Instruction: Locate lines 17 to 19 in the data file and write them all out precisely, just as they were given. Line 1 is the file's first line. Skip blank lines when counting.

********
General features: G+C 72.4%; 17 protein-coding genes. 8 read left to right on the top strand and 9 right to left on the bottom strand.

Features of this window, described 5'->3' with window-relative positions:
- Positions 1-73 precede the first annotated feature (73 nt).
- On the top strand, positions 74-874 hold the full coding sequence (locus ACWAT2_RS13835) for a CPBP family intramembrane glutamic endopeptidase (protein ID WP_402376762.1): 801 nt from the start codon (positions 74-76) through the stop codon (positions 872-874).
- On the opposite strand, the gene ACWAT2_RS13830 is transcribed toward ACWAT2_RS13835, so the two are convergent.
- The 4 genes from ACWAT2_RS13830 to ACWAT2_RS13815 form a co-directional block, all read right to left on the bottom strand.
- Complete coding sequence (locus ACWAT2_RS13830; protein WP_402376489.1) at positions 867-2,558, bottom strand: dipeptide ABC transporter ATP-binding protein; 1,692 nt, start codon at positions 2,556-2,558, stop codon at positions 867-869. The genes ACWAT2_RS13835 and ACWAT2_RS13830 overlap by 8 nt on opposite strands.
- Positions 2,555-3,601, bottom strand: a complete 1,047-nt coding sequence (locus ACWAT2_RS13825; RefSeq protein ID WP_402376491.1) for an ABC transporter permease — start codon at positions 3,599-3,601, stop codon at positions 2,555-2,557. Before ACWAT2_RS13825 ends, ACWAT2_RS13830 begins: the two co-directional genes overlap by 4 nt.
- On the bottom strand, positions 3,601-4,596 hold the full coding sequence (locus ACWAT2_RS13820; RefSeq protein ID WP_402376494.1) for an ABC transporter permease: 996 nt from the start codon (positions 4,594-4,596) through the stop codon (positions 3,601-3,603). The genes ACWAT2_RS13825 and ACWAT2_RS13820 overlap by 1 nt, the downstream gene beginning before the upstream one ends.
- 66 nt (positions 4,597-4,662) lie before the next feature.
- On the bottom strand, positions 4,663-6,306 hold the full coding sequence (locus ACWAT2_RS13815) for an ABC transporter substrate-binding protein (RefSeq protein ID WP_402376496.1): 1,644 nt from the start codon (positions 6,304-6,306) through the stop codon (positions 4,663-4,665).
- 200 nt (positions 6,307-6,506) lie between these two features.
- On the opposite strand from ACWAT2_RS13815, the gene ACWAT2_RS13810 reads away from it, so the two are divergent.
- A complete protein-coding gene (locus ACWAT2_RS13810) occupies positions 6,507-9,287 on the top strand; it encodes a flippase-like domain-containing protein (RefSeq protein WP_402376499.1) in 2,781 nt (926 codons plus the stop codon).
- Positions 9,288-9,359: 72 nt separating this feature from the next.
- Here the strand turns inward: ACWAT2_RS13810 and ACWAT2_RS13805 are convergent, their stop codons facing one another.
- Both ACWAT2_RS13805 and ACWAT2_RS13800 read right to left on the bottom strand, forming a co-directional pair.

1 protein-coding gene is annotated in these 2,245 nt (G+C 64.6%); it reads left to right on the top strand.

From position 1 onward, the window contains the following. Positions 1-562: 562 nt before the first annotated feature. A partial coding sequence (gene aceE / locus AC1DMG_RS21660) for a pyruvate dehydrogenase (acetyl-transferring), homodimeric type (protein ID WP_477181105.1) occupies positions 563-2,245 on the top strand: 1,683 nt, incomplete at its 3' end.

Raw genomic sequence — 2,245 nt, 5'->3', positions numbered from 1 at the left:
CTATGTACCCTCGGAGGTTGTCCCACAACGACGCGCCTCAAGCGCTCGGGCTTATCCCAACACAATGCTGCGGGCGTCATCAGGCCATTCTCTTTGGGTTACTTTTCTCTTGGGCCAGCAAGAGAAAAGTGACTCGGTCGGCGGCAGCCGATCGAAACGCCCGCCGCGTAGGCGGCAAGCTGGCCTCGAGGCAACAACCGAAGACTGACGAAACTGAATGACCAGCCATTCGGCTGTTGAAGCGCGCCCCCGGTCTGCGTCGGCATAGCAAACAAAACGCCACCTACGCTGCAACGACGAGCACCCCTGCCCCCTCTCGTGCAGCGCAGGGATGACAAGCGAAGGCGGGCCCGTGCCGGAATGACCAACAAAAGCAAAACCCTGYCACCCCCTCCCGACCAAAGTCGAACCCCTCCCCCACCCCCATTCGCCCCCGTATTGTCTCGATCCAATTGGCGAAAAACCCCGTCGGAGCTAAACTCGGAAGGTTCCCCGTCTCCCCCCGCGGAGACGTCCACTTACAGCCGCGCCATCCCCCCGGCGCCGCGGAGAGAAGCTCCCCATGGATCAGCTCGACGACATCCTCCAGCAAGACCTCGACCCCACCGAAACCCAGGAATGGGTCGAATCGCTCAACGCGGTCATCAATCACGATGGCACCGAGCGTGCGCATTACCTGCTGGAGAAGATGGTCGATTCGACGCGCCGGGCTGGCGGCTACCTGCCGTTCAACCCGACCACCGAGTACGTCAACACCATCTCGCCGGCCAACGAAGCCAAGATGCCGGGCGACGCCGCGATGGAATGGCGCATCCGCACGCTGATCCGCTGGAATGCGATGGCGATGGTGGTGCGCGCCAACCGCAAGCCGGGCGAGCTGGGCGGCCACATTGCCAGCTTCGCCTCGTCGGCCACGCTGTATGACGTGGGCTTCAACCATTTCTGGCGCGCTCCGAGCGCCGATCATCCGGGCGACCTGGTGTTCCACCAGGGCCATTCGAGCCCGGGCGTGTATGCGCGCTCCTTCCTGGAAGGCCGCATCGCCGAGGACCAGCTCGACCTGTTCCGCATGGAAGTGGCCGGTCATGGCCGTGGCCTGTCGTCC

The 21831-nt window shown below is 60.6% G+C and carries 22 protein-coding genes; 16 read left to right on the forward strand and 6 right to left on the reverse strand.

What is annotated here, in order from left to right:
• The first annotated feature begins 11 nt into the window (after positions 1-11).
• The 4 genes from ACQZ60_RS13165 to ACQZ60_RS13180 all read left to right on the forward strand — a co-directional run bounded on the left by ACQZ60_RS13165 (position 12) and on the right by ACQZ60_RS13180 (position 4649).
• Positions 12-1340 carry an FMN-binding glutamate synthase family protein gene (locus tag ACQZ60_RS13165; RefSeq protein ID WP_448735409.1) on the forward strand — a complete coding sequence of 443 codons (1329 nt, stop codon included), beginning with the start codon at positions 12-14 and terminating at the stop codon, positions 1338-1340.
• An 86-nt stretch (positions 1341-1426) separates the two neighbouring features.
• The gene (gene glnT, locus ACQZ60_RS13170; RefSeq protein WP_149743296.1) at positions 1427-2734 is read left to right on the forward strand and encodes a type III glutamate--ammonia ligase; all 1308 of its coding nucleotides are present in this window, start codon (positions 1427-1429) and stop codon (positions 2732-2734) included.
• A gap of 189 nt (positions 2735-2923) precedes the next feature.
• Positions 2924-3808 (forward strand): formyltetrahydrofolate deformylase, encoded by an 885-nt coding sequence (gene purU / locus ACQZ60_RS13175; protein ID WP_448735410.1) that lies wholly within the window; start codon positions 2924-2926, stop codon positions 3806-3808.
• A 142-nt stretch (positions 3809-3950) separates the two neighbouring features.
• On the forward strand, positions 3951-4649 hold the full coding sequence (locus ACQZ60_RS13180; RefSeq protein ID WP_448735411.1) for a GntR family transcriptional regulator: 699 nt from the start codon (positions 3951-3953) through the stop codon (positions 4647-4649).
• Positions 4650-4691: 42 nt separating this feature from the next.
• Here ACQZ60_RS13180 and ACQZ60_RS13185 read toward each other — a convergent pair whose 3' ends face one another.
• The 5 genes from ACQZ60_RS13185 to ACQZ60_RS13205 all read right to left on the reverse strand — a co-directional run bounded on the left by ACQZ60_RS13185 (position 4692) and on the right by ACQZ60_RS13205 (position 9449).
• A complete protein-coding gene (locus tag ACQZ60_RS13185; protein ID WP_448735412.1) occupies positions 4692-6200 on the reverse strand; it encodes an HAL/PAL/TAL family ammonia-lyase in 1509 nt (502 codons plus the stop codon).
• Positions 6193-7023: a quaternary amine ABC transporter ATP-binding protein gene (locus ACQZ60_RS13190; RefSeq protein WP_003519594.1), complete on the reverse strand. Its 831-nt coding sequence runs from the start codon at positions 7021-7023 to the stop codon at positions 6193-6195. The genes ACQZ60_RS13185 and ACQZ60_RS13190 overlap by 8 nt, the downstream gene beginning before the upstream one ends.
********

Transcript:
- Both ACWAT2_RS13805 and ACWAT2_RS13800 read right to left on the bottom strand, forming a co-directional pair.

1 protein-coding gene is annotated in these 2,245 nt (G+C 64.6%); it reads left to right on the top strand.

From position 1 onward, the window contains the following. Positions 1-562: 562 nt before the first annotated feature. A partial coding sequence (gene aceE / locus AC1DMG_RS21660) for a pyruvate dehydrogenase (acetyl-transferring), homodimeric type (protein ID WP_477181105.1) occupies positions 563-2,245 on the top strand: 1,683 nt, incomplete at its 3' end.